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Olympia teen dies in crash on the way to school

OLYMPIA — Senior Amanda Winters was known as outgoing, funny and nice to everyone at Capital High School.

She is sadly now a statistic that points to car crashes being the No. 1 cause of death among teens.

Winters drove on Summit Lake Road every day to school, but Monday morning the Washington State Patrol said the 17 year-old was speeding and slammed intro a tree.

Amanda’s father was minutes behind her and when he turned a curve he saw his daughter’s mangled Jetta.

“As a father, being the first one at the collision scene, that is a terrible thing you have to deal with,” said state trooper Guy Gill.

carcrashAmanda died on impact. It’s a heartbreaking wake-up call for students at Capital High School

“This is the worst feeling in the world; she was a good friend and it really shouldn’t happen any more,” said student Tyler Sharp.

Thousands of teens die in car accidents every year across the country.

According to the CDC, 16 to 19 year olds are three times more likely to die in a crash than those 20 and older. With graduations and summer around the corner, parents are worried about the potential hazard.  In fact, the months between May and August are called the 100 deadliest days

“Young people don’t understand the finality of a mistake; it just takes one error to have a tragic situation,” said parent John Miller.

Miller said he constantly warns his 17-year-old twins about distracted driving and trusts they are not texting behind the wheel. WSP found a cell a phone in Amanda’s car. They will investigate to determine if that played any role in the crash.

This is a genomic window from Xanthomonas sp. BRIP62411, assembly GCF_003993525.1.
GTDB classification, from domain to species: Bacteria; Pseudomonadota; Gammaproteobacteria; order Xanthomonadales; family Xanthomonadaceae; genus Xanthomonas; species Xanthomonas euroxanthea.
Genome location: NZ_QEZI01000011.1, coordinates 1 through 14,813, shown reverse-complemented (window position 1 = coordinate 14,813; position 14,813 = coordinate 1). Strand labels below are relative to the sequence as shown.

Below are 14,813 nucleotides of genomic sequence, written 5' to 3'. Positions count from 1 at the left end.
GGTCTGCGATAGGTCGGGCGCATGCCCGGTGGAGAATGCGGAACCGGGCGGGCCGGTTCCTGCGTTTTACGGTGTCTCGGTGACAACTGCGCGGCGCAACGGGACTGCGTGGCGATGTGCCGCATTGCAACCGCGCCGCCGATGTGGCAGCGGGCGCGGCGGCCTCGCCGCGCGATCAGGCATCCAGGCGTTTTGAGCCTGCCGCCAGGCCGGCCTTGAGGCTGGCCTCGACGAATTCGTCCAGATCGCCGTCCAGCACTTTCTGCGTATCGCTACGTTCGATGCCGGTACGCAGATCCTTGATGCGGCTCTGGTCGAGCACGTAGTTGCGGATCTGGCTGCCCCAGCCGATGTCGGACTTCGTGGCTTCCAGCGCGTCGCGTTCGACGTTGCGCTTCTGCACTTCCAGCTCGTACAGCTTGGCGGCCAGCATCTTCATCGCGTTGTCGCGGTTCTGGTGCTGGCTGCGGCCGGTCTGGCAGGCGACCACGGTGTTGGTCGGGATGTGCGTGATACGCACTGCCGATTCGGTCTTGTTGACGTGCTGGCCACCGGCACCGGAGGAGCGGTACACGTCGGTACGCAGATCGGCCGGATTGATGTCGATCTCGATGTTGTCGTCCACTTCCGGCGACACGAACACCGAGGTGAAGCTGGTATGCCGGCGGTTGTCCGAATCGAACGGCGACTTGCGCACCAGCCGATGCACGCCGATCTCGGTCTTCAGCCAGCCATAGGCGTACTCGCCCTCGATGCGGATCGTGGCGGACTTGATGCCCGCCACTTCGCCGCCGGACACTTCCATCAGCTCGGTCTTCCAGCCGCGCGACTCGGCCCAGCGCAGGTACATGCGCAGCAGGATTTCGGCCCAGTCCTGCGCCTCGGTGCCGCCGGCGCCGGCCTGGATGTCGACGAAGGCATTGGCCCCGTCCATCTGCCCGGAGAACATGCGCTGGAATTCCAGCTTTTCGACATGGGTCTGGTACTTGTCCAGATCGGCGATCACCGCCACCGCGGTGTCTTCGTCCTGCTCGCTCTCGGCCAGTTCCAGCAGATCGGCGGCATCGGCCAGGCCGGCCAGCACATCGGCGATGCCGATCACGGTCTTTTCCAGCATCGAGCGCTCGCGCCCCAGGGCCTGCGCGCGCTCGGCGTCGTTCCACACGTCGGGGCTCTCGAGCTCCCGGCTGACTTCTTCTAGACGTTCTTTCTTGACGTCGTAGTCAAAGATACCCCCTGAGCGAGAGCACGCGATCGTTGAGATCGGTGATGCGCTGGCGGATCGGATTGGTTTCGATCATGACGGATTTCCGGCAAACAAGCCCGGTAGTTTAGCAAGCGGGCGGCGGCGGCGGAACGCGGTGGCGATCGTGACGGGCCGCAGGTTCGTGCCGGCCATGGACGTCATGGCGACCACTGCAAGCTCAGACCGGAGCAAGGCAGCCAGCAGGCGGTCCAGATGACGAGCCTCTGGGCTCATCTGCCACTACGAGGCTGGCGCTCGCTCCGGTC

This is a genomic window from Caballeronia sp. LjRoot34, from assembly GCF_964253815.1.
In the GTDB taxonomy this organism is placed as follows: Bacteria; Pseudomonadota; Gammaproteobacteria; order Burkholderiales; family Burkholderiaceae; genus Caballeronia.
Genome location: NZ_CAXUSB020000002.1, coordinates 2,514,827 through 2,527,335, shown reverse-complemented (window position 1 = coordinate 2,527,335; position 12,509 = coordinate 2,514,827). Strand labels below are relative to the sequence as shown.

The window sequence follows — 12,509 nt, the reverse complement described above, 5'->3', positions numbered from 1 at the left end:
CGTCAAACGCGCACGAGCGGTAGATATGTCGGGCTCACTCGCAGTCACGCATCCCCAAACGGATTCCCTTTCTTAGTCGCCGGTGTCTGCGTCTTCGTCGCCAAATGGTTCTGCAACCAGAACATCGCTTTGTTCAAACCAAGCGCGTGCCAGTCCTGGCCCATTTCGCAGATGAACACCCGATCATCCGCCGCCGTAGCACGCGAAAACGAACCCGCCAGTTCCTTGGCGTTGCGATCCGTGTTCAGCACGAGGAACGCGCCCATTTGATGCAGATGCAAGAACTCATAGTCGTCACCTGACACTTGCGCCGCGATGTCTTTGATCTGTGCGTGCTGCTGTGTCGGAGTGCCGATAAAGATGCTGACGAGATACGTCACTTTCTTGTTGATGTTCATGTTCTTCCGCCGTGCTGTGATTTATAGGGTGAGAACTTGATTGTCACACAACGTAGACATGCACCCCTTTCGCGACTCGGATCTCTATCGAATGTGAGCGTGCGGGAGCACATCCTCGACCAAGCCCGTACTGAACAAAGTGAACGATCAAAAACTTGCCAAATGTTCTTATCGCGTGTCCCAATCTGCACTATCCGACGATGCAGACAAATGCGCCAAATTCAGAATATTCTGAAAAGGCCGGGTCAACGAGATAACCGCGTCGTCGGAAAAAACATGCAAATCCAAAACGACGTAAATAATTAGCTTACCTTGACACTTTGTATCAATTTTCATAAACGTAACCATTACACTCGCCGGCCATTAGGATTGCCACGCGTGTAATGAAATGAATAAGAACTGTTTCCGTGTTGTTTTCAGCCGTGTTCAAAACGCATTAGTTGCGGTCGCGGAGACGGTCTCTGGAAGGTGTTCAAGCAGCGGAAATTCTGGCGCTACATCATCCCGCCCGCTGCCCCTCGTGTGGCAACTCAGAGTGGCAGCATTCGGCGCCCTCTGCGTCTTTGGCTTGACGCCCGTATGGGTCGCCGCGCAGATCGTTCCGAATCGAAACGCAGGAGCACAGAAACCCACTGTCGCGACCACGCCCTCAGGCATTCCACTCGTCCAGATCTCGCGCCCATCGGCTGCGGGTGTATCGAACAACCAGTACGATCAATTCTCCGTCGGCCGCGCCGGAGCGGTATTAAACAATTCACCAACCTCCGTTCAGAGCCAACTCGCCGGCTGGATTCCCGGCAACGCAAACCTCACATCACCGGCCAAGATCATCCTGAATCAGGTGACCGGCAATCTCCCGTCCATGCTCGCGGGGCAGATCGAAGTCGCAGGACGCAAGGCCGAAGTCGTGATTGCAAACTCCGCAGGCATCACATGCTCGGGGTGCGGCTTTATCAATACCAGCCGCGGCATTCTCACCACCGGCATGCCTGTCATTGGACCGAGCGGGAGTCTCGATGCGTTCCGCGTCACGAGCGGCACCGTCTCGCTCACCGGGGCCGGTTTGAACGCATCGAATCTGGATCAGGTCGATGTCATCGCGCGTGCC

“I hope everybody else can drive safely and this doesn’t happen to them because this really affects family and friends,” said friend Chase Guy,

Loved ones stopped by one of two growing memorials, one at the crash site, the other in front of Capital High School. Counselors were on hand to help students cope with Amanda’s death.

“Talking to friends and family; I’ve been crying all day,” said Sharp.

Experts say not only are young teens inexperienced drivers, but that teens have a tendency to underestimate dangers in many situations.

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1 Comment

  • ginger

    The fact that this reporter said there was a cell phone found in Amanda's car and will be investigated is shameful. I'm sure 99% of people have their cell phone in their car when they are in it. This reporter didn't need to say that. People get distracted for a myriad of reasons. People put on make up while driving, look in their backseats for things, change cd's or the radio station, read, eat. These are all dustracting and could all cause wrecks. Before cell phones the radio was always talked about when there was a wreck, now it's cell phones. Wake up. This is tragic. Let it be that and not try to insinuate anything else in your reporting, as if she had been using her phone this is anything less tragic.


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